Opened 8 years ago

Last modified 6 years ago

#1017 new defect

swizzle and other DCON-related display problems

Reported by: AlbertCahalan Owned by: wad
Priority: normal Milestone: Gen2
Component: hardware Version:
Keywords: Cc:
Blocked By: Blocking:
Deployments affected: Action Needed:
Verified: no

Description

On a test pattern, I'm seeing aliasing errors which indicate that the RGB weight in the swizzle is not correct and which suggest that the swizzle is not operating on linear data.

If the the swizzle convolution is loadable and can do 5x5, and there are gamma tables both before and after the swizzle, then this can be fixed now. Otherwise I guess it will need a new ASIC. (well, maybe it isn't too late for an ASIC fix...?)

First, the sRGB values need to become linear via a lookup table. If YCrCr were supported in the framebuffer (nice idea, just set the high bit) then that would get converted too.

Second, make the result a properly weighted sum of the RGB components. In mono mode, this is how you convert from color to greyscale. In color mode, this is how you change from sRGB primaries and whitepoint to whatever the LCD is natively.

Third (color mode), perform the anti-aliasing convolution. It needs to be such that 1/3 of the weight comes from each type of pixel. A loadable 5x5 matrix or bigger would be great. It could have enforced symmetry along the diagonals to reduce cost; 5x5 only requires 9 distinct values and 7x7 only requires 16 distinct values. Another nice-to-have would be separate R/G/B matrixes, allowing step 2 and 3 to be combined if each output color can be a linear function of the 5x5x3 (x,y,channel) input.

Fourth, go through a second gamma table. This one accounts for any non-linearity in the LCD. It may need to be adjusted according to light level; otherwise it can be fixed.

Change History (11)

comment:1 in reply to: ↑ description ; follow-up: Changed 8 years ago by vmb

Replying to AlbertCahalan:

On a test pattern, I'm seeing aliasing errors which indicate that the RGB weight in the swizzle is not correct and which suggest that the swizzle is not operating on linear data.

If the the swizzle convolution is loadable and can do 5x5, and there are gamma tables both before and after the swizzle, then this can be fixed now. Otherwise I guess it will need a new ASIC. (well, maybe it isn't too late for an ASIC fix...?)

First, the sRGB values need to become linear via a lookup table. If YCrCr were supported in the framebuffer (nice idea, just set the high bit) then that would get converted too.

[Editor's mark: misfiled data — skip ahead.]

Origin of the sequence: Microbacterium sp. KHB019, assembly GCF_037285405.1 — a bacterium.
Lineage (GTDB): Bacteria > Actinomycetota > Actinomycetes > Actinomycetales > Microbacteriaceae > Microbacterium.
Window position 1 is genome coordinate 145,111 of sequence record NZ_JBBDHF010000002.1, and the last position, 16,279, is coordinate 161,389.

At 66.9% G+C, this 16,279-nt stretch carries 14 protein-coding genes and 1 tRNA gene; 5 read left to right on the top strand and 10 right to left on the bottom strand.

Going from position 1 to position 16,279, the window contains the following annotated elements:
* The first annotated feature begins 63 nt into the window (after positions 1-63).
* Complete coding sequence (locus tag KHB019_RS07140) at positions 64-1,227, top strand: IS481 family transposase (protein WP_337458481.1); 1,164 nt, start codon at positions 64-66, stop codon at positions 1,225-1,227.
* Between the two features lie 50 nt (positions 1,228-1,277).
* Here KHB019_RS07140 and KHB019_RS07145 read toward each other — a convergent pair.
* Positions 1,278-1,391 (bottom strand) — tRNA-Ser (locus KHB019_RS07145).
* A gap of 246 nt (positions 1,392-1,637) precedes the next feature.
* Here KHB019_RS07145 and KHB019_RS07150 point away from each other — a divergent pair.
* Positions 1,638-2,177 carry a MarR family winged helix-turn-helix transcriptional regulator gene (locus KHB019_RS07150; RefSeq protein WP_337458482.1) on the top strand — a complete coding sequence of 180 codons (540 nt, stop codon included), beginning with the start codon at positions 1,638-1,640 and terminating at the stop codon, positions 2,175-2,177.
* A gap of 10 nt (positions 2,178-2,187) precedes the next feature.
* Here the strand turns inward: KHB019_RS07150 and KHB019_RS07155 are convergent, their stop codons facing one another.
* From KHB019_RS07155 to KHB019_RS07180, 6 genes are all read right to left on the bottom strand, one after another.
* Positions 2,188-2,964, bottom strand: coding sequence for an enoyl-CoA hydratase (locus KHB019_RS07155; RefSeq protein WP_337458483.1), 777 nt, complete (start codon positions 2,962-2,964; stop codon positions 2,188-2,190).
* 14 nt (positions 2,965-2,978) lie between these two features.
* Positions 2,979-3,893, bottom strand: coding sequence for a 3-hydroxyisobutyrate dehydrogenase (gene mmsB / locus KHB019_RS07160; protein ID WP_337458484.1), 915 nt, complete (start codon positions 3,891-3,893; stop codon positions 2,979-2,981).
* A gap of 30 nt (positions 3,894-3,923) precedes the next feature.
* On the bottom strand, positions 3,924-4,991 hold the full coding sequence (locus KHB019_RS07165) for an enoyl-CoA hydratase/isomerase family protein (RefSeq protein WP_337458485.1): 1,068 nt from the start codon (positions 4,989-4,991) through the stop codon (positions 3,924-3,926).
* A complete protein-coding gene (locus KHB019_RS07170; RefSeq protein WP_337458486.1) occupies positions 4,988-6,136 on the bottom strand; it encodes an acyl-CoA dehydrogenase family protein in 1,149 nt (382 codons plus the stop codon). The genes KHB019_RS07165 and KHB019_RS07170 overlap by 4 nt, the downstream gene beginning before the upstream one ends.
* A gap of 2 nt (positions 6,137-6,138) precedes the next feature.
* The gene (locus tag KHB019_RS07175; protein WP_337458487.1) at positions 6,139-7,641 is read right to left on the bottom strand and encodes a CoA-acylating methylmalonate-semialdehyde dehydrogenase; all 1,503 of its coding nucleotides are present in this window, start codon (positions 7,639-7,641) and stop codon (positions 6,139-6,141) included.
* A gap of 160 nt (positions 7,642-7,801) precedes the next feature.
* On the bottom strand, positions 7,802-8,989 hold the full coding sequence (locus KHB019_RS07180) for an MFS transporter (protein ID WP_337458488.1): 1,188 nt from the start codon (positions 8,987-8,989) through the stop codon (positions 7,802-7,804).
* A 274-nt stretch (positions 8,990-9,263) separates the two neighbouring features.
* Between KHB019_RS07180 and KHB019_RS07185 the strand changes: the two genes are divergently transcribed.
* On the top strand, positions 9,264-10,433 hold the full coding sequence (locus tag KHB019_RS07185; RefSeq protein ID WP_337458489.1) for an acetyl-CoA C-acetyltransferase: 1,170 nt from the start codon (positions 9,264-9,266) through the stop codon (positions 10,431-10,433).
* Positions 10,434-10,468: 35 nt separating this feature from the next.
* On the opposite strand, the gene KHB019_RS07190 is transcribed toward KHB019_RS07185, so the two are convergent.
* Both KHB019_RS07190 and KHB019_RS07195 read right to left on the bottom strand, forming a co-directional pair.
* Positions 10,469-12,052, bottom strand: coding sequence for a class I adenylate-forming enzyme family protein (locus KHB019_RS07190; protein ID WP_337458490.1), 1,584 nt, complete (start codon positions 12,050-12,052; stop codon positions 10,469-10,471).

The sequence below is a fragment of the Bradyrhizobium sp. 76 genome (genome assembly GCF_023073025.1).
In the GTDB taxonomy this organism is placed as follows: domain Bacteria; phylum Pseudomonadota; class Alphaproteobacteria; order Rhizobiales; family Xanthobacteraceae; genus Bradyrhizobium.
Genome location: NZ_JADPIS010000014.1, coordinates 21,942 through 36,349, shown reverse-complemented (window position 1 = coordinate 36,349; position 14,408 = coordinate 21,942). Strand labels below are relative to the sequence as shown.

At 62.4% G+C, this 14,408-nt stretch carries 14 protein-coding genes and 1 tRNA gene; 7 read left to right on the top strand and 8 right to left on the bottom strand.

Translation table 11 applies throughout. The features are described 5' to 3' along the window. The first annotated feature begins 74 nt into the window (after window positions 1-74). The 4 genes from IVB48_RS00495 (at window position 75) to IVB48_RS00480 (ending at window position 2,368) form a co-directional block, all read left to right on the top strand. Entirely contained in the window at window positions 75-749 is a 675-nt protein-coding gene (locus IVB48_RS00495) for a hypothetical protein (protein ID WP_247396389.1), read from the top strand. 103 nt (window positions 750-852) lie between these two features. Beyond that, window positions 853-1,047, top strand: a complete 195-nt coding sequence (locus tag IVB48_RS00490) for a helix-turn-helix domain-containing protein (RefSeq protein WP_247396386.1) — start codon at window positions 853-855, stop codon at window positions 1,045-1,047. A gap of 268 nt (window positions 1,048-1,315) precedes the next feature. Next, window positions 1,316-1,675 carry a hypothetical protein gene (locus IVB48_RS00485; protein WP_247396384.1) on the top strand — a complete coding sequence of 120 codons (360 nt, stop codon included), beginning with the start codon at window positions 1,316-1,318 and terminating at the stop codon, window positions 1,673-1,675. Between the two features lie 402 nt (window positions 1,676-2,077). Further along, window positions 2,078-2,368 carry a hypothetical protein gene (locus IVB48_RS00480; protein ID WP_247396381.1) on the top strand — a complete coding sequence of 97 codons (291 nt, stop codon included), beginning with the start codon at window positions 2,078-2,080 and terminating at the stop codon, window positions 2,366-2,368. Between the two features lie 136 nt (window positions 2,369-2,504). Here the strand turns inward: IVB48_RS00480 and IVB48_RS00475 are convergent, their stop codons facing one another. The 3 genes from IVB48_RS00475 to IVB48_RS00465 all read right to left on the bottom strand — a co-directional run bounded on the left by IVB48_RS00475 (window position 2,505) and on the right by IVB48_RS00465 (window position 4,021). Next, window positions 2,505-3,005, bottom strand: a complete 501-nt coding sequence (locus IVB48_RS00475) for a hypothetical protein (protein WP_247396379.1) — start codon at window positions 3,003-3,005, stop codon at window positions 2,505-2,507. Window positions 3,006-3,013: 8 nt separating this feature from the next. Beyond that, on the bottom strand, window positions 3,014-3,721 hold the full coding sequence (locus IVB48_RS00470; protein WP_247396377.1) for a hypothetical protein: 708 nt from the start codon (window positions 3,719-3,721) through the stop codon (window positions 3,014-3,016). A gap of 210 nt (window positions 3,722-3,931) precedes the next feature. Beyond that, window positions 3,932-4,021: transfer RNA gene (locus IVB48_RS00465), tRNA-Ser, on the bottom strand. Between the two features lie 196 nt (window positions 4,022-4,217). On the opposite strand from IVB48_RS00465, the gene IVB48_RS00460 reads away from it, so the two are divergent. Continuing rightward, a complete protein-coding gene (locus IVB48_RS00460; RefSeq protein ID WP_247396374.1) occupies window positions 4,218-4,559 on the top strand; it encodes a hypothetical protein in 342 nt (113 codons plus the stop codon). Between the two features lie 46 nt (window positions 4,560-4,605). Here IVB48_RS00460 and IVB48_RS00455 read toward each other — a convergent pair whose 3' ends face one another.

Second, make the result a properly weighted sum of the RGB components. In mono mode, this is how you convert from color to greyscale. In color mode, this is how you change from sRGB primaries and whitepoint to whatever the LCD is natively.

Third (color mode), perform the anti-aliasing convolution. It needs to be such that 1/3 of the weight comes from each type of pixel. A loadable 5x5 matrix or bigger would be great. It could have enforced symmetry along the diagonals to reduce cost; 5x5 only requires 9 distinct values and 7x7 only requires 16 distinct values. Another nice-to-have would be separate R/G/B matrixes, allowing step 2 and 3 to be combined if each output color can be a linear function of the 5x5x3 (x,y,channel) input.

Fourth, go through a second gamma table. This one accounts for any non-linearity in the LCD. It may need to be adjusted according to light level; otherwise it can be fixed.

As the person who originally designed the hardware filter kernel (which is 3x3, and in order to avoid having full multipliers in the ASIC needs to have all weights be fractional powers of 2), I'd be interested in seeing some of the images that give you aliasing problems.

comment:2 in reply to: ↑ 1 Changed 8 years ago by AlbertCahalan

Replying to vmb:

Replying to AlbertCahalan:

On a test pattern, I'm seeing aliasing errors which indicate that the RGB weight in the swizzle is not correct and which suggest that the swizzle is not operating on linear data.

Here you go:

http://wiki.laptop.org/go/Image:Zone_plate_boys.png

Regarding the filter itself: The colored circles in the zone plate area are obviously bad. The bi-level noise patch shouldn't be showing any color. The bottom row of bi-level pattern patches should not be showing any color. The 3x2 group of patterned yellow and green color patches shouldn't be showing odd colors.

Regarding the filter operating on wrong-gamma data: There are numerous extra aliasing circles in the zone plate area. The top row of bi-level pattern patches does not appear equally bright as the grey square to the left of them.

First, the sRGB values need to become linear via a lookup table. If YCrCr were supported in the framebuffer (nice idea, just set the high bit) then that would get converted too.

I forgot: this would be a good place to add temporal anti-aliasing against the quantization to 6:6:6, especially when the frame buffer is set to 8:8:8. Each table lookup could provide a mask for a pseudo-random number generator, allowing gamma to be properly respected. (actually a pair of masks, equivalent to multiplication by a floating-point value with 1 fraction bit)

As the person who originally designed the hardware filter kernel (which is 3x3, and in order to avoid having full multipliers in the ASIC needs to have all weights be fractional powers of 2), I'd be interested in seeing some of the images that give you aliasing problems.